Keys, coins, minute metallic objects, and a piece of a magnet that kept most of these objects together were removed from the stomach of a 52-year-old man at the Rajiv Gandhi Government General Hospital (RGGGH). In all, 40 objects, mostly metallic, were removed in an endoscopic procedure by doctors of the Institute of Medical Gastroenterology.
“The number of metal objects that he had swallowed was more than what we had collected from many patients over five years,” said A. R. Venkateshwaran, director, Institute of Medical Gastroenterology. The objects included keys, coins, small metallic pieces, blades, a SIM card, and a magnet. The smallest object measured two centimetres. The patient was undergoing treatment for a psychiatric disorder at the Institute of Mental Health for nearly three years. His family was unaware that he was in the habit of swallowing objects, and it was only during an MRI of the brain that the suspicion arose, doctors said.
“Doctors had recommended an MRI of the brain. This being a magnetic resonance procedure involving magnetic field, a technical issue occurred during the procedure. Subsequently, the patient developed abdominal pain.A CT scan of the abdomen showed multiple metal objects. He was referred to RGGGH,” R. Jayanthi, dean of RGGGH, told reporters on Friday.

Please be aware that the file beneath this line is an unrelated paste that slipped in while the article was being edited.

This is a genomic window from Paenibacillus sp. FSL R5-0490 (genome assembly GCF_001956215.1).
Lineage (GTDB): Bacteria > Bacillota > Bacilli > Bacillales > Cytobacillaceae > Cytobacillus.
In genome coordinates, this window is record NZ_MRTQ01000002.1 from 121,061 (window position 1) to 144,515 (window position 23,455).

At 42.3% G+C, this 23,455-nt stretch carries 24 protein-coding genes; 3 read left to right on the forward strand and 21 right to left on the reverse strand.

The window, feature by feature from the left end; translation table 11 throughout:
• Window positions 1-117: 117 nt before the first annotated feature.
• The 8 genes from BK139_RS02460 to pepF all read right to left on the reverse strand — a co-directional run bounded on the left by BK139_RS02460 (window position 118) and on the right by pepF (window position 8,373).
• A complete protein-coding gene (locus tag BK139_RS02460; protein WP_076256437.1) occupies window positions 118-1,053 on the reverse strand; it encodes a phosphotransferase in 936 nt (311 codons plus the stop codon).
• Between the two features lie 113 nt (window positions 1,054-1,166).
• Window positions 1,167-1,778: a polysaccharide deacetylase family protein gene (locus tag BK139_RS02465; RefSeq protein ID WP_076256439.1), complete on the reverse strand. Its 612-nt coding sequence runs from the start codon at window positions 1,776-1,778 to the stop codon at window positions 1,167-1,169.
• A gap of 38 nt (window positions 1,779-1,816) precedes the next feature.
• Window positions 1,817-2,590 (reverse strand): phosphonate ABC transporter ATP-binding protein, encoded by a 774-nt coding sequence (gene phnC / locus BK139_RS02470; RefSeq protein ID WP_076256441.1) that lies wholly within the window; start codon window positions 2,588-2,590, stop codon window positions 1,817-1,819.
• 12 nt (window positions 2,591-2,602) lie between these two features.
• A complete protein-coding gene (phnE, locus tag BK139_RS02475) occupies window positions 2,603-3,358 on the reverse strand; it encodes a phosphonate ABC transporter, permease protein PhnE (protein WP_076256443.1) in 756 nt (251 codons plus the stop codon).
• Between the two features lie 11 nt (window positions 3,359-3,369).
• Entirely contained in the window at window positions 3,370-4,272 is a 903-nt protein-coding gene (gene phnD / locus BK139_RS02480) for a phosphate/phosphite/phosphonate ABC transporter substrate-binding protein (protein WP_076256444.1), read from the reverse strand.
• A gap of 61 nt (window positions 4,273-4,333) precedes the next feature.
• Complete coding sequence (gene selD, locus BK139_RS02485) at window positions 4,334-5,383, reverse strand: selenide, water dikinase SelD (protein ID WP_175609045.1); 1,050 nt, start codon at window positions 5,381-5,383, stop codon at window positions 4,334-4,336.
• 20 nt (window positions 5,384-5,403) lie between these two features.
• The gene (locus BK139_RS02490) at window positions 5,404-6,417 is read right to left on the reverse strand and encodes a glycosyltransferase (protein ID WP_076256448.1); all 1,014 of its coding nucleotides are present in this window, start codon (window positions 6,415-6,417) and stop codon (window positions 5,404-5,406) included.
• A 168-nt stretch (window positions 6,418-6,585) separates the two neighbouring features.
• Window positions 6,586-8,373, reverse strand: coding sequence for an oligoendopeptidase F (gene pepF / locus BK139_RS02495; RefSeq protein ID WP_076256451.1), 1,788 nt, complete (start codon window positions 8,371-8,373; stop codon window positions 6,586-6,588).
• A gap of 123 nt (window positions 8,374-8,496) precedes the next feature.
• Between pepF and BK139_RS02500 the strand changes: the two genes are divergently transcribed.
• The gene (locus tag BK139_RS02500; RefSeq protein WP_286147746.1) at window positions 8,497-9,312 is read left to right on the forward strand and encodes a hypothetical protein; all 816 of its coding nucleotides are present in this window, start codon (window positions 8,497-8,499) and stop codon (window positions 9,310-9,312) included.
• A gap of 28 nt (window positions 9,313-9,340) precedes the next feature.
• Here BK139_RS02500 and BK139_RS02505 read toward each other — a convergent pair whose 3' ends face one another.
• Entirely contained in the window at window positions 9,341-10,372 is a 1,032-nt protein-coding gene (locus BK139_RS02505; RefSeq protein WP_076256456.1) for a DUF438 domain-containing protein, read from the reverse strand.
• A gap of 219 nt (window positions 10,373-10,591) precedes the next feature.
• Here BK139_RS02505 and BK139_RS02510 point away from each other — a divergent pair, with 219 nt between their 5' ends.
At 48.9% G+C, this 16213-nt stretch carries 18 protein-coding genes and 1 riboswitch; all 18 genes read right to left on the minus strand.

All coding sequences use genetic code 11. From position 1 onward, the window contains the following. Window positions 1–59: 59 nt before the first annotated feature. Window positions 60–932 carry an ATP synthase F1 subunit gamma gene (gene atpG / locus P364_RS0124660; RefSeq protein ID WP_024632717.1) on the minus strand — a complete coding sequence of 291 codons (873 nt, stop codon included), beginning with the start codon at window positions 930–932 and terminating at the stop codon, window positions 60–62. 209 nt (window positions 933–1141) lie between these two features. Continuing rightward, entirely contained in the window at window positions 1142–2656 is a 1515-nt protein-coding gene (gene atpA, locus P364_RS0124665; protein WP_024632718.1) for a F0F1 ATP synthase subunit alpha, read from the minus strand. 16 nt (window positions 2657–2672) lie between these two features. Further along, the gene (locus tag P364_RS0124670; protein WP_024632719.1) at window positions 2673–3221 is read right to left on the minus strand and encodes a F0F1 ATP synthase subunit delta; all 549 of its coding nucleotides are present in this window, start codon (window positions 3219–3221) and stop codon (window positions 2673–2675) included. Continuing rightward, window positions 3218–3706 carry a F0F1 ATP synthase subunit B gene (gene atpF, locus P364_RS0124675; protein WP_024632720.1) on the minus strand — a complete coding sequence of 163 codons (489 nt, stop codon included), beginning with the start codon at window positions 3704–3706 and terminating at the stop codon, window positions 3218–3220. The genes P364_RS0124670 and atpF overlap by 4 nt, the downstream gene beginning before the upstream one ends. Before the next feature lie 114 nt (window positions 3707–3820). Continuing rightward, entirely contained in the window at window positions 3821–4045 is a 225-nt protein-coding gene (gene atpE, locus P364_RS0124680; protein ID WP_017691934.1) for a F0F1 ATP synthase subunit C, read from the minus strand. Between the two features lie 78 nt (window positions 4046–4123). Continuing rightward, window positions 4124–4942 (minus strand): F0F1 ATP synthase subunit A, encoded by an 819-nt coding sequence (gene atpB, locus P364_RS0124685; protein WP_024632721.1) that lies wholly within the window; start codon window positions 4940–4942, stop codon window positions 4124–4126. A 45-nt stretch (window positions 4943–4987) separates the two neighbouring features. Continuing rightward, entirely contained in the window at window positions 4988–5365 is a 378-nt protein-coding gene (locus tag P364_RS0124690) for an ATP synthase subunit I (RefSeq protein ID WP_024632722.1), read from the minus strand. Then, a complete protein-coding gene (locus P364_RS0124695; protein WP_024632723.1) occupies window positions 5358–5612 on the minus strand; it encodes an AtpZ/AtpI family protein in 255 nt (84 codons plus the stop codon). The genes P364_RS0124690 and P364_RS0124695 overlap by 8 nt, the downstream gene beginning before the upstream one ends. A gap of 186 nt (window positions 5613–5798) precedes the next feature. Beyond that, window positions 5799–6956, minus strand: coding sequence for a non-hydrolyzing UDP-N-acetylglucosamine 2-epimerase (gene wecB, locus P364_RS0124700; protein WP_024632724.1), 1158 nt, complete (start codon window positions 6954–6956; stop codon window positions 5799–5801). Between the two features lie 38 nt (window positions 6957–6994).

Over two days
She added that usually, an open surgery has to be performed to remove these objects but doctors of RGGGH decided to use multiple endoscopic accessories to remove the objects safely. Performing a gastroscopy, a team headed by Dr. Venkateshwaran removed all the objects in two hour-long sessions performed over two days. “We have endoscopic accessories such as rat-toothed forceps, overtube and snare to hold coins and keys. In the first attempt on the first day, we managed to remove 10 objects without administering anaesthesia. Some of the objects were attached to the magnet. ,” he explained.
Doctors said that if the objects were not removed on time, the patient could have developed complications such as perforation of intestines, gastrointestinal bleeding and sepsis.